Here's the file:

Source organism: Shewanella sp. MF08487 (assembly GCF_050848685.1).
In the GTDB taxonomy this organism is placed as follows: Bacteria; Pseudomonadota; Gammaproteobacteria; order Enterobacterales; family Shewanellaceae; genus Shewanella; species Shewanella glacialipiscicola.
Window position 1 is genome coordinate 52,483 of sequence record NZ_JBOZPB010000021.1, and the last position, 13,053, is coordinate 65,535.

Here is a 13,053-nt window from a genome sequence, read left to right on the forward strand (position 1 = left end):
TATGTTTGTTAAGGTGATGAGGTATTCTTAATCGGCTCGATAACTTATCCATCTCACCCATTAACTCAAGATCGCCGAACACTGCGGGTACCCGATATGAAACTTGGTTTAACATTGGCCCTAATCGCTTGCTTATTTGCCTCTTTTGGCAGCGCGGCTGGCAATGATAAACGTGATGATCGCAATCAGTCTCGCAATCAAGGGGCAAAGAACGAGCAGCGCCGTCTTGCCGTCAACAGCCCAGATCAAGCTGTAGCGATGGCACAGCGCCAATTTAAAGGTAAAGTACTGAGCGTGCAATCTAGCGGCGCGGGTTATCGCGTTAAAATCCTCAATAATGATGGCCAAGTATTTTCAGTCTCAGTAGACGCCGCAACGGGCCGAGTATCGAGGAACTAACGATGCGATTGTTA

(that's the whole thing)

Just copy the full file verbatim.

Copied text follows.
Source organism: Shewanella sp. MF08487 (assembly GCF_050848685.1).
In the GTDB taxonomy this organism is placed as follows: Bacteria; Pseudomonadota; Gammaproteobacteria; order Enterobacterales; family Shewanellaceae; genus Shewanella; species Shewanella glacialipiscicola.
Window position 1 is genome coordinate 52,483 of sequence record NZ_JBOZPB010000021.1, and the last position, 13,053, is coordinate 65,535.

Here is a 13,053-nt window from a genome sequence, read left to right on the forward strand (position 1 = left end):
TATGTTTGTTAAGGTGATGAGGTATTCTTAATCGGCTCGATAACTTATCCATCTCACCCATTAACTCAAGATCGCCGAACACTGCGGGTACCCGATATGAAACTTGGTTTAACATTGGCCCTAATCGCTTGCTTATTTGCCTCTTTTGGCAGCGCGGCTGGCAATGATAAACGTGATGATCGCAATCAGTCTCGCAATCAAGGGGCAAAGAACGAGCAGCGCCGTCTTGCCGTCAACAGCCCAGATCAAGCTGTAGCGATGGCACAGCGCCAATTTAAAGGTAAAGTACTGAGCGTGCAATCTAGCGGCGCGGGTTATCGCGTTAAAATCCTCAATAATGATGGCCAAGTATTTTCAGTCTCAGTAGACGCCGCAACGGGCCGAGTATCGAGGAACTAACGATGCGATTGTTA